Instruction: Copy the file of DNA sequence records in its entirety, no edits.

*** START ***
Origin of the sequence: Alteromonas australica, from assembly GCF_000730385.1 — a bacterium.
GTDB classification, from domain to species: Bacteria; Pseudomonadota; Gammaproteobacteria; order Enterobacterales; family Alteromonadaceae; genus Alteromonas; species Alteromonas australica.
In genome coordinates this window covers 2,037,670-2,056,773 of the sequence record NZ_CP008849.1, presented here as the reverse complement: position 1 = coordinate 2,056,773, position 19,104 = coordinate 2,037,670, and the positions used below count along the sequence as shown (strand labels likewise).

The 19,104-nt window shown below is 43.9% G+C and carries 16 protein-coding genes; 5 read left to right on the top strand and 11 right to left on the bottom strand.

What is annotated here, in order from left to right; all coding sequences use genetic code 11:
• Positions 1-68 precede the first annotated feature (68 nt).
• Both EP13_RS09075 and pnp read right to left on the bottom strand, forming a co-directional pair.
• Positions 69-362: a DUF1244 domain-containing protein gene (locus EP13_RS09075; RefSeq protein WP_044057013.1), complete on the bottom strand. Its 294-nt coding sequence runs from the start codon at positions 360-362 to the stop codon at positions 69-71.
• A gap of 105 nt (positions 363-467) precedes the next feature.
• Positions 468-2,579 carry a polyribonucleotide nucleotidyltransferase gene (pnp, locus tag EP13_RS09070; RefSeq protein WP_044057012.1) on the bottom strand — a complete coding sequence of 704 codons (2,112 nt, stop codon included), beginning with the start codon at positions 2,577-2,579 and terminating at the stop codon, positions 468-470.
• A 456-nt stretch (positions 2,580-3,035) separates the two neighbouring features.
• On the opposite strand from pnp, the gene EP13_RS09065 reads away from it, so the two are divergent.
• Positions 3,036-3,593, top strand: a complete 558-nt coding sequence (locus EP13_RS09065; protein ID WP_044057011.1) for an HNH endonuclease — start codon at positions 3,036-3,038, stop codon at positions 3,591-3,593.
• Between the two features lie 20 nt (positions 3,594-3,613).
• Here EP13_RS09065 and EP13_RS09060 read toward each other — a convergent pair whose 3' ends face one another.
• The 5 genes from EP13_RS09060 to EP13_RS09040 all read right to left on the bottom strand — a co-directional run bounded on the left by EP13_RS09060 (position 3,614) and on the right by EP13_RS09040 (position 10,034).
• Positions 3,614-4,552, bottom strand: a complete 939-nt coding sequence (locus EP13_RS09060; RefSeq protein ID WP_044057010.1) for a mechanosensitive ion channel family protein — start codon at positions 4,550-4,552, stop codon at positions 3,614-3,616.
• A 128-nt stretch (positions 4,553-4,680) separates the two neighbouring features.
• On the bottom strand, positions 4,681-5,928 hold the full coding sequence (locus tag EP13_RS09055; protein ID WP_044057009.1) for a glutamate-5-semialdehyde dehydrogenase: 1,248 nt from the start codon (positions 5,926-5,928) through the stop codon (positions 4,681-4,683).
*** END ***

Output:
Origin of the sequence: Alteromonas australica, from assembly GCF_000730385.1 — a bacterium.
GTDB classification, from domain to species: Bacteria; Pseudomonadota; Gammaproteobacteria; order Enterobacterales; family Alteromonadaceae; genus Alteromonas; species Alteromonas australica.
In genome coordinates this window covers 2,037,670-2,056,773 of the sequence record NZ_CP008849.1, presented here as the reverse complement: position 1 = coordinate 2,056,773, position 19,104 = coordinate 2,037,670, and the positions used below count along the sequence as shown (strand labels likewise).

The 19,104-nt window shown below is 43.9% G+C and carries 16 protein-coding genes; 5 read left to right on the top strand and 11 right to left on the bottom strand.

What is annotated here, in order from left to right; all coding sequences use genetic code 11:
• Positions 1-68 precede the first annotated feature (68 nt).
• Both EP13_RS09075 and pnp read right to left on the bottom strand, forming a co-directional pair.
• Positions 69-362: a DUF1244 domain-containing protein gene (locus EP13_RS09075; RefSeq protein WP_044057013.1), complete on the bottom strand. Its 294-nt coding sequence runs from the start codon at positions 360-362 to the stop codon at positions 69-71.
• A gap of 105 nt (positions 363-467) precedes the next feature.
• Positions 468-2,579 carry a polyribonucleotide nucleotidyltransferase gene (pnp, locus tag EP13_RS09070; RefSeq protein WP_044057012.1) on the bottom strand — a complete coding sequence of 704 codons (2,112 nt, stop codon included), beginning with the start codon at positions 2,577-2,579 and terminating at the stop codon, positions 468-470.
• A 456-nt stretch (positions 2,580-3,035) separates the two neighbouring features.
• On the opposite strand from pnp, the gene EP13_RS09065 reads away from it, so the two are divergent.
• Positions 3,036-3,593, top strand: a complete 558-nt coding sequence (locus EP13_RS09065; protein ID WP_044057011.1) for an HNH endonuclease — start codon at positions 3,036-3,038, stop codon at positions 3,591-3,593.
• Between the two features lie 20 nt (positions 3,594-3,613).
• Here EP13_RS09065 and EP13_RS09060 read toward each other — a convergent pair whose 3' ends face one another.
• The 5 genes from EP13_RS09060 to EP13_RS09040 all read right to left on the bottom strand — a co-directional run bounded on the left by EP13_RS09060 (position 3,614) and on the right by EP13_RS09040 (position 10,034).
• Positions 3,614-4,552, bottom strand: a complete 939-nt coding sequence (locus EP13_RS09060; RefSeq protein ID WP_044057010.1) for a mechanosensitive ion channel family protein — start codon at positions 4,550-4,552, stop codon at positions 3,614-3,616.
• A 128-nt stretch (positions 4,553-4,680) separates the two neighbouring features.
• On the bottom strand, positions 4,681-5,928 hold the full coding sequence (locus tag EP13_RS09055; protein ID WP_044057009.1) for a glutamate-5-semialdehyde dehydrogenase: 1,248 nt from the start codon (positions 5,926-5,928) through the stop codon (positions 4,681-4,683).